As long as Wilko stands in the Supreme Court agreements to arbitrate claims under the Securities Act of 1933 will remain unenforceable, but that is the only rule Wilko now stands for. The overwhelming weight of precedent militates against following Wilko to a finding that Congress intended to exempt state securities claims from the general command of the Federal Arbitration Act. Although we are mindful of the threshold presumption that Congress did not intend to displace state law, see Cipollone v. Liggett Group, Inc., 789 F.2d 181, 185 (3d Cir. 1986), cert. denied, 1075. Ct. 907 (1987), section 507 of the Pennsylvania Securities Act, when applied to preclude arbitration that falls within the Federal Arbitration Act, "stands as an obstacle to the accomplishment and execution of the full purposes and objectives of Congress," just as did the California statute in Southland, and is therefore preempted Hines v Davidowitz, 312 U.S. 52, 67, 85 L. Ed. 581, 61 S. Ct. 399 (1941); accord Chicago & North Western Transportation Co. v Kalo Brick & Tile Co., 450 U.S. 311, 317, 67 L. Ed. 2d 258, 101 S. Ct. 1124 (1981); Cipollone, 789 F.2d at 185-87.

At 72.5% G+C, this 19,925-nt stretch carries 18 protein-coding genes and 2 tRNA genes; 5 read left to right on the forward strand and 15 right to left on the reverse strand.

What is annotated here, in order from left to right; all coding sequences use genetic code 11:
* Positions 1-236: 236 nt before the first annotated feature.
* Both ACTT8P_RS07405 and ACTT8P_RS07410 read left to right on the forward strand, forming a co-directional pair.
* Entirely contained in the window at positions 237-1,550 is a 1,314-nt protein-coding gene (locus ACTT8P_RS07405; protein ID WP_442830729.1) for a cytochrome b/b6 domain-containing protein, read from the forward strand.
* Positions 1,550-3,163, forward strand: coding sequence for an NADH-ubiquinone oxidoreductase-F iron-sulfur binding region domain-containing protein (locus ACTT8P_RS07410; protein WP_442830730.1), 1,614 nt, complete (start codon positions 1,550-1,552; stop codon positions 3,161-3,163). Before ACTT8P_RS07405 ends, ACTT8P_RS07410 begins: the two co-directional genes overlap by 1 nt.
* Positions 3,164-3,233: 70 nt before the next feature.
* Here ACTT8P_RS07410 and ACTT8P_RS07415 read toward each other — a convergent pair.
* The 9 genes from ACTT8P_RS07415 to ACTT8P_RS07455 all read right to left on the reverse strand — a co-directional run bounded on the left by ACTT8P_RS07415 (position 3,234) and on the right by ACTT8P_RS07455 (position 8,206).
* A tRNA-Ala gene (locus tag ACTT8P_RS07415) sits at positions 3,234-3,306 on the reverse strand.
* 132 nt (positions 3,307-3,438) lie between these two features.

III.

Conclusion

For the reasons set forth above, we will reverse the district court's order denying defendant's motion to compel arbitration of Osterneck's claims arising under the Pennsylvania Securities Act. We will remand the case to the district court with instructions to direct arbitration of these claims.